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The Problems Related to Sweatshops and Solutions to It

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The consumer goods we buy in our day to day lives have a lot of work and a big story to tell behind their making, but the story may not be so pleasing. Sweatshops commit an abundance of crimes that most of us are unaware of. There are five violence behind the sweatshops.

Sweatshops Violate Labor Laws

The restaurant, apparel, and meat-processing industries are believed to have the most serious and widespread problems with multiple violations. Forty of the 53 federal regional officials surveyed said that violations are a serious problem in their areas in at least one of these three industries. In the past 10 years, they believe the severity of violations in the restaurant, apparel, and meat- processing industries have either remained about the same or become more severe. Hispanics and Asians are the ethnic groups thought to be most heavily represented in establishments where multiple violations are a problem in these three industries, having the largest percentages of workers in sweatshops in those industries, according to those we surveyed.

Sweatshops Abuse Workers in Various Methods

Directors of state labor departments were asked whether various indus about Chronic Labor Law tries had a serious problem with establishments that regularly violated Violators (1) mainly wage/child labor laws, (2) mainly safety/health laws, or (3) both types of laws. Officials in 35 states cited some industry as having serious problems. Twenty-eight cited industries with mainly wage/hour or mainly safety/health problems, and seven identified industries where multiple labor law violations were a problem. As figure 13 shows, four of the seven state officials cited the restaurant industry, two cited the meat-processing industry, and one cited the apparel manufacturing industry.

Major Violations of Child Labor in Sweatshops

152 million children are in child labor today, 48% are between the ages 5-11, 28% are between 12-14, 24% are between 15-17. 70.9% of these children are working in agriculture, 11.9% in industry, and 17.2% in services.

Sweatshops Laborers are Never Freed From Poverty

In November 1998, the AIP unveiled plans to create a Fair Labor Association to oversee implementation and monitoring of the code. UNITE, and the other union member, the Retail, Wholesale and Department Store Union, and the Interfaith Center for Corporate Responsibility rejected the FLA as too weak and left the organization. These groups complained that the code failed to require payment of a living wage; had weak language with respect to union rights in nondemocratic countries; and had a weak monitoring and verification mechanism.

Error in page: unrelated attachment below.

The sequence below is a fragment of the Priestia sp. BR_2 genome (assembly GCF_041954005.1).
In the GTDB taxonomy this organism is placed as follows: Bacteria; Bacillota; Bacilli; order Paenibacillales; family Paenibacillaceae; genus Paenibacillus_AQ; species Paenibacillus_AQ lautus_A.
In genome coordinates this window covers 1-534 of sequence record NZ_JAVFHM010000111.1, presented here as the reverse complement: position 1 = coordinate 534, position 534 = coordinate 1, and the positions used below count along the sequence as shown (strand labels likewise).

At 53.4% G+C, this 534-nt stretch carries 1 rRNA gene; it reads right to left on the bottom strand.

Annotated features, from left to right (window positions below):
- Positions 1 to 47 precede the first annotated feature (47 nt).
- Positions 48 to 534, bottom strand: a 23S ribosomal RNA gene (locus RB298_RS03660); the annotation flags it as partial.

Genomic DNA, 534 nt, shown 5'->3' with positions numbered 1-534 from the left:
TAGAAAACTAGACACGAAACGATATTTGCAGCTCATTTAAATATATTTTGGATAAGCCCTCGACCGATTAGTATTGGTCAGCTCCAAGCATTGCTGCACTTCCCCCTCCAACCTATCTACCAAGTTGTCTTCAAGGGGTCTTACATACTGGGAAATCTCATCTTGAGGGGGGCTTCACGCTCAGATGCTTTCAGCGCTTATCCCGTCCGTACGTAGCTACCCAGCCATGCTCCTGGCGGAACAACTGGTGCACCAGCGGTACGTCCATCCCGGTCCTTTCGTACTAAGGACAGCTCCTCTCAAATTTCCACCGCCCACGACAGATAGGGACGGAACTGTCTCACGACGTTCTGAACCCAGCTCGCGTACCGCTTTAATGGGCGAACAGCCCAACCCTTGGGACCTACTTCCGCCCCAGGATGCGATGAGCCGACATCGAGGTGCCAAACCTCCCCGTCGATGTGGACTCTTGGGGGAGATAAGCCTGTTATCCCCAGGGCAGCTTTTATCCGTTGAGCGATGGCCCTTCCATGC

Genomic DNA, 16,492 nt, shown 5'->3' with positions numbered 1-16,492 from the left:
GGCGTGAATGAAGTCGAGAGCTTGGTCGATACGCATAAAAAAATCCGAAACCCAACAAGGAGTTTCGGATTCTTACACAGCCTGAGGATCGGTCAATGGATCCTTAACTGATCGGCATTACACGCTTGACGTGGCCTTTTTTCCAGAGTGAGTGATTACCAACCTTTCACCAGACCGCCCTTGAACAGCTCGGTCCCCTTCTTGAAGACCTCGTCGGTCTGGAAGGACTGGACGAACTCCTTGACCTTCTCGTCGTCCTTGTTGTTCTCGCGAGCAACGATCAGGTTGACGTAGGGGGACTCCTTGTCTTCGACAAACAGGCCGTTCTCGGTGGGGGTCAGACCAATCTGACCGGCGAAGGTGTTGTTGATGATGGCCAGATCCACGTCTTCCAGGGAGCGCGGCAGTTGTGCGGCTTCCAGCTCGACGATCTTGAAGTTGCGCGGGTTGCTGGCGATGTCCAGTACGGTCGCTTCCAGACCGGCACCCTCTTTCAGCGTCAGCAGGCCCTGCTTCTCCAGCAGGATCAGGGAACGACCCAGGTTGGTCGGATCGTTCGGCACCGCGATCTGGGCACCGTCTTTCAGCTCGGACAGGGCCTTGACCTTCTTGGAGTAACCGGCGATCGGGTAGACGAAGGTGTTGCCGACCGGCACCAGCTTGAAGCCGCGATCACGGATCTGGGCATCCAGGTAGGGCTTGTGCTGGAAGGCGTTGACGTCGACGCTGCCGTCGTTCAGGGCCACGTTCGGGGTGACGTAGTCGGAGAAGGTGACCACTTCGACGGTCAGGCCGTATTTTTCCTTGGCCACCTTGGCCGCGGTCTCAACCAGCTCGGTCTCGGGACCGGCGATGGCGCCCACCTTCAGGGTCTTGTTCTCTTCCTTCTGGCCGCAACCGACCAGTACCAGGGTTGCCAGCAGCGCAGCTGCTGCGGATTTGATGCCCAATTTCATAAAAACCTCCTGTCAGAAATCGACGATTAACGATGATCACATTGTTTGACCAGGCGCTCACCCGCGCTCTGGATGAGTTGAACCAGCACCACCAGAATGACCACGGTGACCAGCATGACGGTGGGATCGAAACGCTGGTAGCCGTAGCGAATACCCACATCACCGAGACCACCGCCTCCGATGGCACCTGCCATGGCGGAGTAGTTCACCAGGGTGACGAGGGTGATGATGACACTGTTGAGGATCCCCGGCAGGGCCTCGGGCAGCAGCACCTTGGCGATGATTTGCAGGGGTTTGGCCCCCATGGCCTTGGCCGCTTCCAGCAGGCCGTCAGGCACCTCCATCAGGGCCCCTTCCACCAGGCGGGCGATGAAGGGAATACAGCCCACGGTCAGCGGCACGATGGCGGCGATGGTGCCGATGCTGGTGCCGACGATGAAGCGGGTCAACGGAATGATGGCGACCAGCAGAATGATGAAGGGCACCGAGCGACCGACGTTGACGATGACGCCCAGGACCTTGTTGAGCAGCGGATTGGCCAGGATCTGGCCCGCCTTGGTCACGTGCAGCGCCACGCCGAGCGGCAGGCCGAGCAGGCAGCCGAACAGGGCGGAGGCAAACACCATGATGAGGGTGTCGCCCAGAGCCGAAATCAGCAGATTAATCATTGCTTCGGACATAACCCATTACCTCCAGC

Employers Force Women Into Birth Control

Workers in sweatshops are usually young women and immigrant workers that are desperately poor and work long, long hours, sometimes up to 20 hours a day and their wages still do not total a workable wage to feed and clothe their families. The workers are often denied bathroom breaks and forced to undergo pregnancy tests and take birth control, so the companies do not have to pay maternity leave costs. The workers often suffer verbal and physical abuse and struggle to complete high quotas each day.

Many Americans enjoy having the luxury of buying their clothes from popular brandname stores for bargain prices. Yet countless American consumers are unaware that low-price fashion comes with a high cost. Factory workers across the globe operate for hours each day under unsuitable conditions, producing garments that are later sold in the U.S. Possible solutions to improve garment factory conditions, such as the shutting down of factories or the organization of unions for workers, are controversial because many argue that solutions like these will not truly benefit workers. However, if there are rules and standards set for garment imports, then industries will have no other choice but to improve conditions for their employees. Given the low wages, unsafe labor conditions, and the social impact of child labor in the garment industry of developing countries, the Federal Trade Commission (FTC) must establish a practical and fair set of regulations by which garments can be imported into the United States.